Turntable with Sonos: a reader asks…
I have an old turntable that was part of a home stereo system (maybe 20 years old). I also have a Sonos music system with a Sonos Connect and a few Play 3 and 5 speakers. Two questions: First, how can I hookup my turntable so I can play my vinyl collection through the Sonos, and second, I want to expand my speakers to all the rooms of my house – do I need to buy two for each room?
On the backside of your Sonos Connect you have four RCA jacks (red & white), two for input and two for output. If your turntable has a built-in preamp, you can connect the RCA jacks from your turntable directly into the Sonos Connect’s input jacks and be done. If not, you’ll need a preamp such as this one from Amazon.com ($15) to plug in-between the turntable and the Sonos Connect.
Because you can control the Sonos from your smartphone, you have a lot of flexibility in where you place your Sonos components. If you have a Sonos Play5 speaker in the house already, you could locate the turntable there instead of at the Sonos Connect. You’ll need a special type of cable that converts standard RCA (from your turntable) into a stereo headphone jack (such as this one from Amazon.com for $7). I should also mention that if you have a home stereo system (with speakers and amplifier) that’s still in use, you could locate the Sonos Connect there and connect your stereo system to it instead of just the turntable. Then you could run anything the stereo system plays through your Sonos to all the Sonos speakers in the house.
To expand your Sonos system at lowest cost, you can use Sonos Play1 speakers for small rooms (mono sound), and a single Sonos 3 or 5 speaker for larger rooms. A single Sonos Play3 or Play5 speaker puts out stereo sound, so you don’t have to have two speakers in the room to get stereo sound. The Sonos 3 & 5 speakers push sound to the left and right of the speakers, so the best place to put them is directly in front (opposite) of your main seating area. Since the cost of two Sonos 1 speakers is more than the cost of one Sonos 3 speaker, the latter is a better answer for a medium-sized room. I should say that the best quality sound is delivered from the Sonos 5 speakers which have much better bass response than the Sonos 1 & 3 sizes. If you like a lot of bass, then the Sonos 5 speakers are the way to go.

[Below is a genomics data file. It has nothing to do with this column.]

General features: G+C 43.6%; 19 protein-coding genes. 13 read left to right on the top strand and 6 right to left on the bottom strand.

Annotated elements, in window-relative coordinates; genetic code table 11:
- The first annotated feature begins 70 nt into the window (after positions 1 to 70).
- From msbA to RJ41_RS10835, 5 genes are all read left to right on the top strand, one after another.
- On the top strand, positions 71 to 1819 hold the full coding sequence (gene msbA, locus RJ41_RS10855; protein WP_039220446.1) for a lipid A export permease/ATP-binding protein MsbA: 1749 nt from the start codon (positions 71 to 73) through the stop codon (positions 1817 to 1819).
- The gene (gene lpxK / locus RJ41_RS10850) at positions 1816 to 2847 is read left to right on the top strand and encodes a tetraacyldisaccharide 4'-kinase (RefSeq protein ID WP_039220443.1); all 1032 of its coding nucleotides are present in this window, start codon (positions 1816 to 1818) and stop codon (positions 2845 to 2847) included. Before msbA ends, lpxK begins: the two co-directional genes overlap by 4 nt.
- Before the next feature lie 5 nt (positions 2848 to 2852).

If you’re on less of a budget, then by all means, use two speakers in each room to get the best stereo effect. I really like the Sonos 5 speakers and you can mount them on the wall or buy stands for them and put one each in opposite corners of a room. The best sound will be in the center of the room so choose your corners based on where you’ll be sitting. For example, in a rectangle room with the couch in the middle of one long wall, place the two speakers in the far left and right of the long wall opposite the couch.
Hint: when mounting speakers high on the wall (using a $91 wall mount like this), you can do it right above an existing plug and then use a pair of in-wall plug wall plates, one at the speaker and one just above the electrical plug to run your Sonos speaker’s power cable behind the wall to the electrical outlet. Home Depot has these plug wall plates.
Of course, if you’re planning on expanding for a home theater listening experience, then you’ll want two Sonos 1, 3 or 5 speakers behind the listening area for left and right back channels in a 5.1 audio setup, along with front left, right and center speakers (or a Sonos Playbar), and a Sonos subwoofer speaker somewhere in the room.
I should mention that as you expand your Sonos system, you might find that your home Wi-Fi network isn’t robust enough to handle the traffic of your computing needs and your music listening needs. If that’s the case, you’ll need a $99 Sonos Boost connected to your home network router, and then the Boost creates a separate Wi-Fi network just for your Sonos equipment. This makes listening to music much more reliable.